Pay Gap Is Widest in Top-Paying Media Industry Segments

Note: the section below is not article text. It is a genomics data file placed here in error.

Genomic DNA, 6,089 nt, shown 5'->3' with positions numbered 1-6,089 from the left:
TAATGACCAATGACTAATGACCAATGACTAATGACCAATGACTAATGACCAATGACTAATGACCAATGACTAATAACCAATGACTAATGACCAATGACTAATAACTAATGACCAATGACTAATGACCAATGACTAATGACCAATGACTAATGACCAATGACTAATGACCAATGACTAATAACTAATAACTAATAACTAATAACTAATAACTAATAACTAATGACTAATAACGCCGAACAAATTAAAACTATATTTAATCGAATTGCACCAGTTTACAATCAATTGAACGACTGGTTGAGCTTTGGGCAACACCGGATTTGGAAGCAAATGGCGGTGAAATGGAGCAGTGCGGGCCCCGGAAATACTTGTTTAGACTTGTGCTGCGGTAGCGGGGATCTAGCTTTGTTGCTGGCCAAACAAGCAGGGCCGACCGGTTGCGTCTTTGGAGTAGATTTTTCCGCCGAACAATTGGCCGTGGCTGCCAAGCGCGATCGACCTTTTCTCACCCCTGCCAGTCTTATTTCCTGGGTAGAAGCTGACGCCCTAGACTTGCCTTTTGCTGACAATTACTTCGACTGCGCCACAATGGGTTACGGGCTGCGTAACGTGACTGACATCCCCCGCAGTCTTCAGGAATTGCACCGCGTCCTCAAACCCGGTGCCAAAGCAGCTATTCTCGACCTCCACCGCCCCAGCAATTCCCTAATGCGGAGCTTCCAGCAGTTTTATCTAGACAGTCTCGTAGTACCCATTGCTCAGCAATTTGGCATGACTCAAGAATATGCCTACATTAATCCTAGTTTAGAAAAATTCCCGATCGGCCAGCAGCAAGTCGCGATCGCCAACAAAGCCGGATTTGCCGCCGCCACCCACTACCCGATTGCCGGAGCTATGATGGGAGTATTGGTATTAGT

July 31, 2006Women in the highest paid sections of the communications and media industry face an average pay gap of $13,000 a year when compared to men, according to a new report. The Institute for Women’s Policy Research report, looking at non-supervisory full-time workers, found that the traditional wired telecommunications industry offers the highest pay but also has the highest wage gap. At 71 cents for every dollar earned by a man, women can hope to earn a median weekly wage of only $623 to a man’s $872. Women working in similarly high-paid wireless telecommunications earn around 72 cents for a man’s dollar. The gap narrows, though, for those who work in lower paying sections of the communications/media industry, with a non-supervisory woman in motion pictures earning 84 cents to a man’s dollar, rising to 90 cents in radio, TV, and cable. Internet service providers win out as the most equitable employers, with women earning 99% of men’s pay. The report found that women in non-supervisory jobs almost throughout the industry—newspaper publishing being the exception—earn more on average than in other U.S. industries. However access to high quality jobs is threatened by changes taking place within the sector, which take their toll on unionization. Traditional wired telecommunications is still the largest employer within the sector. In this long-time provider of work for women as customer service representatives or telephone operators, a strong union presence has ensured high quality work and pay. However, one in four jobs have disappeared since 1990, while lower paying segments fuelled by new technology rapidly catch up. Jobs in wireless telecoms have leapt by 433%, and Internet access and web portals already employ over a fifth as many people as “old” wired telecoms. Overall, say the authors of the report, the sector is “becoming somewhat less hospitable” for women. Women’s share of employment has declined in recent years, as their areas of traditional dominance shrink—a casualty of automation and restructuring. In fact, women’s presence has declined in all areas except newspaper publishing, the lowest paid segment and one of the most reliant on part-time workers. Areas such as sales and customer service remain heavily female, and women make up almost half of all newspaper journalists. Women are, however, underrepresented across the sector, making up only 10% of broadcast technicians or camera operators, and 33% of broadcast journalists. Women are just over half the managers and other professionals in newspaper publishing but only around a third in such positions across the rest of the sector. The communications industry study coincides with the release of a report by Catalyst, showing a serious under-representation of women in top management positions in Fortune 500 companies. While women make up just over half of the managerial and professional workforce of these companies, they represent only 37.2% of managers, and only 16.4% of corporate officers—a figure that drops to a miniscule 1.7% for women of color. Just 6.4% (145) of the 2250 top earners are women. Three in four companies have no women in the top-earning category. According to Catalyst, “progress has come almost to a standstill,” with women advancing up the corporate ladder much more slowly than in previous years. Because women hold only one out of every 10 positions intended to prepare employees for senior level management, the report suggests that serious changes are needed before the gender balance at the highest levels can be meaningfully addressed.